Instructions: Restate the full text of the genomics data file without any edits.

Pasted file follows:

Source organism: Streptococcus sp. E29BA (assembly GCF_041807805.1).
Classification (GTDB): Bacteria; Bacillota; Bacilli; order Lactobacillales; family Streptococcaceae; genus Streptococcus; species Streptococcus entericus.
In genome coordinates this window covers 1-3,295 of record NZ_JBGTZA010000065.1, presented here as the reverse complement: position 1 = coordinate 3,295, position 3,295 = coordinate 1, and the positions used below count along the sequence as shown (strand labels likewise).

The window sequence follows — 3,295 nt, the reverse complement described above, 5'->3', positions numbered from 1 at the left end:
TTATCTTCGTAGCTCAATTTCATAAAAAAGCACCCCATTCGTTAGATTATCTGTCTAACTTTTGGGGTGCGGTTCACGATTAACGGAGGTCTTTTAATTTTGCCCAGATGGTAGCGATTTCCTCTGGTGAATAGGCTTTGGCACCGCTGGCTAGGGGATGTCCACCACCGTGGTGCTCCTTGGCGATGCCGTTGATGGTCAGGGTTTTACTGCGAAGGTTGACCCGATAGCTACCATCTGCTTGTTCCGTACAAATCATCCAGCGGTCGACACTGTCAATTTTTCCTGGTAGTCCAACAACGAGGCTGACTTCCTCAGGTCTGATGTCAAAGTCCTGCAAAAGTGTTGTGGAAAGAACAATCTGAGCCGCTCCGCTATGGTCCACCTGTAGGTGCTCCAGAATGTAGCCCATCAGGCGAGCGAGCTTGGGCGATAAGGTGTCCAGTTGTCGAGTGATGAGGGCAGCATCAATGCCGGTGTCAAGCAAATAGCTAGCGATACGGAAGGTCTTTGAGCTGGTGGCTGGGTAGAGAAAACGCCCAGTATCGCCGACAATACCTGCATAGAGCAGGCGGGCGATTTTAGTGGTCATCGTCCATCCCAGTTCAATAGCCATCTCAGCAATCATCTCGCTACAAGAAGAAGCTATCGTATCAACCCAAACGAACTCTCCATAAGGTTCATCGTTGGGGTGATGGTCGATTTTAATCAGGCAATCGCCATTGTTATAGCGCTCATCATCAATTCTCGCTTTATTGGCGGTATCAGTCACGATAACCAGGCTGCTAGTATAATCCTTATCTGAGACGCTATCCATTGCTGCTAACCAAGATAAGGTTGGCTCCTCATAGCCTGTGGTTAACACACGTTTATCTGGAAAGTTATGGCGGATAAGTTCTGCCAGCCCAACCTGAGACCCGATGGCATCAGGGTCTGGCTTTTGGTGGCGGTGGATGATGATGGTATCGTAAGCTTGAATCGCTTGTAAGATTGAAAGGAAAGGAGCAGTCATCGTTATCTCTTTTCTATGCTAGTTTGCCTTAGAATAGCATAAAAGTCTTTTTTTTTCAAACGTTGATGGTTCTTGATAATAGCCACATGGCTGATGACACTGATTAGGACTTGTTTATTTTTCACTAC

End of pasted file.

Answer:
Source organism: Streptococcus sp. E29BA (assembly GCF_041807805.1).
Classification (GTDB): Bacteria; Bacillota; Bacilli; order Lactobacillales; family Streptococcaceae; genus Streptococcus; species Streptococcus entericus.
In genome coordinates this window covers 1-3,295 of record NZ_JBGTZA010000065.1, presented here as the reverse complement: position 1 = coordinate 3,295, position 3,295 = coordinate 1, and the positions used below count along the sequence as shown (strand labels likewise).

The window sequence follows — 3,295 nt, the reverse complement described above, 5'->3', positions numbered from 1 at the left end:
TTATCTTCGTAGCTCAATTTCATAAAAAAGCACCCCATTCGTTAGATTATCTGTCTAACTTTTGGGGTGCGGTTCACGATTAACGGAGGTCTTTTAATTTTGCCCAGATGGTAGCGATTTCCTCTGGTGAATAGGCTTTGGCACCGCTGGCTAGGGGATGTCCACCACCGTGGTGCTCCTTGGCGATGCCGTTGATGGTCAGGGTTTTACTGCGAAGGTTGACCCGATAGCTACCATCTGCTTGTTCCGTACAAATCATCCAGCGGTCGACACTGTCAATTTTTCCTGGTAGTCCAACAACGAGGCTGACTTCCTCAGGTCTGATGTCAAAGTCCTGCAAAAGTGTTGTGGAAAGAACAATCTGAGCCGCTCCGCTATGGTCCACCTGTAGGTGCTCCAGAATGTAGCCCATCAGGCGAGCGAGCTTGGGCGATAAGGTGTCCAGTTGTCGAGTGATGAGGGCAGCATCAATGCCGGTGTCAAGCAAATAGCTAGCGATACGGAAGGTCTTTGAGCTGGTGGCTGGGTAGAGAAAACGCCCAGTATCGCCGACAATACCTGCATAGAGCAGGCGGGCGATTTTAGTGGTCATCGTCCATCCCAGTTCAATAGCCATCTCAGCAATCATCTCGCTACAAGAAGAAGCTATCGTATCAACCCAAACGAACTCTCCATAAGGTTCATCGTTGGGGTGATGGTCGATTTTAATCAGGCAATCGCCATTGTTATAGCGCTCATCATCAATTCTCGCTTTATTGGCGGTATCAGTCACGATAACCAGGCTGCTAGTATAATCCTTATCTGAGACGCTATCCATTGCTGCTAACCAAGATAAGGTTGGCTCCTCATAGCCTGTGGTTAACACACGTTTATCTGGAAAGTTATGGCGGATAAGTTCTGCCAGCCCAACCTGAGACCCGATGGCATCAGGGTCTGGCTTTTGGTGGCGGTGGATGATGATGGTATCGTAAGCTTGAATCGCTTGTAAGATTGAAAGGAAAGGAGCAGTCATCGTTATCTCTTTTCTATGCTAGTTTGCCTTAGAATAGCATAAAAGTCTTTTTTTTTCAAACGTTGATGGTTCTTGATAATAGCCACATGGCTGATGACACTGATTAGGACTTGTTTATTTTTCACTAC